Child and adolescent health and development

World Birth Defects Day — March 3, 2016

The importance of World Birth Defects Day on March 3 is accentuated as the world’s attention has turned to Zika virus and its strongly suspected causal relationship with clusters of microcephaly and other abnormalities.

Recognizing the need for increased surveillance WHO-SEARO has established an online new-born and birth defect (NBBD) surveillance network in collaboration with CDC-USA. This network has been operating in 7 countries in the South –East Asia region, since 2014, with 110 hospitals contributing to generating data and gathering evidence on the prevalence of birth defects.

Assessment of Microcephaly in context of Zika Virus

What is microcephaly?
Microcephaly is a birth defect where the head size of the baby is much smaller than other babies of the same age and sex. This is often accompanied by other anomalies such as intellectual disability in addition to higher risk for mortality/morbidity at birth and other physical (visual, hearing) and mental disabilities as the babies grow older. The severity of microcephaly itself ranges from mild to severe. Microcephaly is a rare birth defect which has gained a lot of importance due to suspected associations with Zika virus (ZIKV) infection during pregnancy.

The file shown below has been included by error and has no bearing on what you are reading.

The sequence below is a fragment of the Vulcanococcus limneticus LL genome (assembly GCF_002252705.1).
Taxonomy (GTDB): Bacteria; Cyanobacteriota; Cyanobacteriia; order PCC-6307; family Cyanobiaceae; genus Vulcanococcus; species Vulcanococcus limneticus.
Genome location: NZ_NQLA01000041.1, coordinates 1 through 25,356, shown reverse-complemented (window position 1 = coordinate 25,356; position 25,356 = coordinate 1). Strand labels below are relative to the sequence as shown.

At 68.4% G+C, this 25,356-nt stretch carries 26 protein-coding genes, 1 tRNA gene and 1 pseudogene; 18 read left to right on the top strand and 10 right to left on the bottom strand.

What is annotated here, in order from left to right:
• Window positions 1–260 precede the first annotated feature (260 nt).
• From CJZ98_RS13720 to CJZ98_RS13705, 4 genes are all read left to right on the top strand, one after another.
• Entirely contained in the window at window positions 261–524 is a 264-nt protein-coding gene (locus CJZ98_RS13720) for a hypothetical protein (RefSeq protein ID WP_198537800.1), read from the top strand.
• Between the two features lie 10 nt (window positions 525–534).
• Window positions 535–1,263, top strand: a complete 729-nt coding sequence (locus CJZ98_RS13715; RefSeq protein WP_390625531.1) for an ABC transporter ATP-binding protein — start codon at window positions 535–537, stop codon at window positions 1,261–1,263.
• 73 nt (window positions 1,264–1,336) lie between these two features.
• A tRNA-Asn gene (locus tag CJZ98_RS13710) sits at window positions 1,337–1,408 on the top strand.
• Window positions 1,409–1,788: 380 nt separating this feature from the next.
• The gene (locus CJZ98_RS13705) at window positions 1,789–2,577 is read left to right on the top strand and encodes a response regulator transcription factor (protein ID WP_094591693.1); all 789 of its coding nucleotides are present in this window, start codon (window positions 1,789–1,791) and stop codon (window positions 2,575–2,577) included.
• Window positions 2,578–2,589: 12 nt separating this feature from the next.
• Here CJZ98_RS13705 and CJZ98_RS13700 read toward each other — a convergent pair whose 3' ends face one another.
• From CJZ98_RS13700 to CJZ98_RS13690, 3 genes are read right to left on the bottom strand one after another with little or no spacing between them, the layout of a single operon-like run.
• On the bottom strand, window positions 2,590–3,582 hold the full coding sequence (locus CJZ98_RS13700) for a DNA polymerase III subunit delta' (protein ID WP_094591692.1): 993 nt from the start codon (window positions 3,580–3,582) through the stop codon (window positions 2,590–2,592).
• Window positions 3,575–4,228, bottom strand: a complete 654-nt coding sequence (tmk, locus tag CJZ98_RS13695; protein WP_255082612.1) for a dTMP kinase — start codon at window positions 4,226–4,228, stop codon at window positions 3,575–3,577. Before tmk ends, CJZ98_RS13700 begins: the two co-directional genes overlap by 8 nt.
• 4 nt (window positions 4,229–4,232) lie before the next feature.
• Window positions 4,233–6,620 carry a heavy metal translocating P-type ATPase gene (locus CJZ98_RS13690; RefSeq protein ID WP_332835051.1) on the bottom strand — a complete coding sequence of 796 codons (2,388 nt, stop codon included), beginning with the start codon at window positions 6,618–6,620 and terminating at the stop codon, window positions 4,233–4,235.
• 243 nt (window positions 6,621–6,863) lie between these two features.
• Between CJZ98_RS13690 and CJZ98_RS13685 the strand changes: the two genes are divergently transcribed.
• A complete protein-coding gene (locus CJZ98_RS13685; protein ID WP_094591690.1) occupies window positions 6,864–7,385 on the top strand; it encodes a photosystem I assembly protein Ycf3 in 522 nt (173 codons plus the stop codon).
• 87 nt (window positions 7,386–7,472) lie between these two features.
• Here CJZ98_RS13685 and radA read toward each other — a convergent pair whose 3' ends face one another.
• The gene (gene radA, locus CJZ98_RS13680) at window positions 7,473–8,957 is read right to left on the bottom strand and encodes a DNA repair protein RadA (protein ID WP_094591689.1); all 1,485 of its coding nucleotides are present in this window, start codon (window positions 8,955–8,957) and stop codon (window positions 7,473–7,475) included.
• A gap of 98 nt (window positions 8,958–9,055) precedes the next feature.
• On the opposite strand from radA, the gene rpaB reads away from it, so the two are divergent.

New-born and Birth Defects (NBBD) Surveillance Initiative

In 2014, WHO-SEARO created an online system of newborn-birth defects (SEAR-NBBD) database. The system was designed to support data management for newborn health, birth defects and stillbirths. Standardized forms for data collection are available online for submission to the system. WHO-SEARO has offered the system for the countries to develop capacity in an online database that could be subsequently migrated to national systems when ready.

About 150 hospitals from 8 countries are currently registered as a part of the NBBD Surveillance network and 110 hospitals from 7 countries are reporting on data on birth defects since 2014.

Call to end preventable newborn, child and maternal mortality in South-East Asia Region

Regional H4+ Joint Statement for ending preventable newborn, child and maternal mortality was released by the Regional Directors of the six H4+ agencies: WHO, UNICEF, UNFPA, World Bank, UNAIDS and UN WOMEN in Dec 2015.
This regional collaborative mechanism will play an important role during the implementation of the UNSG’s Global Strategy for women’s, children’s and adolescents’ health during the SDG phase in Member States of South-East Asia Region; directly contributing to target 17 ‘Enhance the global partnership for sustainable development’ under the SDG-3

Dr Neena Raina
Regional Adviser, Child and Adolescent Health
World Health Organization - SEARO
IP Estate, Mahatma Gandhi Marg, New Delhi, 110 002 India
Tel : +91 11 2337 0804 Ext: 26315 Fax : +91 11 2337 8510
Email :